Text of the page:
The Michigan Parkinson Foundation brought experts from all over the state to the Negaunee Senior Center to talk with patients and their families about what Parkinson’s is and how it’s managed.
An estimated 30,000 people, in the state of Michigan alone, suffer from the disease. Diagnosing the ailment is part of the problem.
“It takes a while to diagnose because the symptoms come on slowly and they’re very vague. It’s important for people to get to a doctor or neurologist who understands how to treat Parkinson’s disease because when you’re taking care of the symptoms, you’re managing the symptoms of the disease, you’re not curing it. It takes a lot of expertise and also communication between you and the physician,” explained Debbie Orloff, CEO of the Michigan Parkinson Foundation.
There are four basic motor symptoms: a tremor in your hands while they’re at rest, rigidity of the muscles, slowness of movement, and the worst and latest symptom, falling. Medication is one way to remedy the effects, but physical therapy, occupational therapy, speech therapy and exercise also do wonders to alleviate telltale signs.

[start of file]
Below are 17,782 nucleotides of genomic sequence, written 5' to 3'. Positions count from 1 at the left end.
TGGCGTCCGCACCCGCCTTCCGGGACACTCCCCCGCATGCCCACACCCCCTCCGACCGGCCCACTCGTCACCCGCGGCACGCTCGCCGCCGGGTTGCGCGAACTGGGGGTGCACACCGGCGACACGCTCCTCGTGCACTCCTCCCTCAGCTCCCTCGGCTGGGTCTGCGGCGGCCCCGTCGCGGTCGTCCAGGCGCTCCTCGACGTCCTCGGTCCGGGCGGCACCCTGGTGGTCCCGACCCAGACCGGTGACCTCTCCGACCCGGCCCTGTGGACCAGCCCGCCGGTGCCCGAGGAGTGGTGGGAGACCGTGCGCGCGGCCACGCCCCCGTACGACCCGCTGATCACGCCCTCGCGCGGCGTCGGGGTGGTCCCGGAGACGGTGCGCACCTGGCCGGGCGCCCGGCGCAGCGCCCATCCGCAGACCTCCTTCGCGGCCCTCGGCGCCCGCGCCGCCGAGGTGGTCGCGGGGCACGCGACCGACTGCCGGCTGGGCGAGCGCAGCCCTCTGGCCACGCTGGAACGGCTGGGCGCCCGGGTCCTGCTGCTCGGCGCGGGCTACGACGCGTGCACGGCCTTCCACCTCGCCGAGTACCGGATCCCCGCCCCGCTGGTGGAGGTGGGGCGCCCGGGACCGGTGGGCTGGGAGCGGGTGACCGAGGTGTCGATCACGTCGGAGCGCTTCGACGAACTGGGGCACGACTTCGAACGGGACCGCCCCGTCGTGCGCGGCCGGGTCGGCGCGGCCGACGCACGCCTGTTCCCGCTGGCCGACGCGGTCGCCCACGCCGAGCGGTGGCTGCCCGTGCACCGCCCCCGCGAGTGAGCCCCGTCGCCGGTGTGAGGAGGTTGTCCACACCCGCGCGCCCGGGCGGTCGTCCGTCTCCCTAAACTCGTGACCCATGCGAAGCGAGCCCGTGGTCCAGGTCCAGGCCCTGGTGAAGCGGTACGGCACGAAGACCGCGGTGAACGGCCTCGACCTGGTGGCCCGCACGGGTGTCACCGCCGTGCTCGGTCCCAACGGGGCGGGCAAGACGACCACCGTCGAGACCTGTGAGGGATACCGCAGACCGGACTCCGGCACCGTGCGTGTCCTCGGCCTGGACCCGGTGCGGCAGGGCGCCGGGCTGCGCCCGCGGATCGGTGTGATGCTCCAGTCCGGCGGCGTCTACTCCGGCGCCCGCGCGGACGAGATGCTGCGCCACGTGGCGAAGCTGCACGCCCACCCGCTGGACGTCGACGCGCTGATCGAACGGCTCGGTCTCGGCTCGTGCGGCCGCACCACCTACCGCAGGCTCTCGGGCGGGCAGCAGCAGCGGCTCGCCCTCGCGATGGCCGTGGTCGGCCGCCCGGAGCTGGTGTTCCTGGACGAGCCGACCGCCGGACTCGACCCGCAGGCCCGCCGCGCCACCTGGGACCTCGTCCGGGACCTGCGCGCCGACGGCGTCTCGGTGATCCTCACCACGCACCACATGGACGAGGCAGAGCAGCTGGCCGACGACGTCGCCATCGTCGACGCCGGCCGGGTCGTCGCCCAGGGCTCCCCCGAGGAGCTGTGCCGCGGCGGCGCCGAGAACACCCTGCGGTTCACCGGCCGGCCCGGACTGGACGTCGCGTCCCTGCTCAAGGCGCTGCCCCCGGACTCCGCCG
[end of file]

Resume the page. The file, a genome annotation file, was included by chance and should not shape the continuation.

The chronicle illness presents issues for not only the patient, but the family of caregivers, as well.
“You can get really sucked into all of the issues about taking care of another person and lose your own self. It’s very stressful, so we talk about different ways to get the relief and the respite,” Orloff added.
Anyone that was not able to attend the presentation is encouraged to call the foundation for a copy of the tape so you can stay up to date on the latest news in the field. The independent organization hosts 58 support groups across the state and can be reached at 1-800-852-9781 or www.parkinsonsmi.org.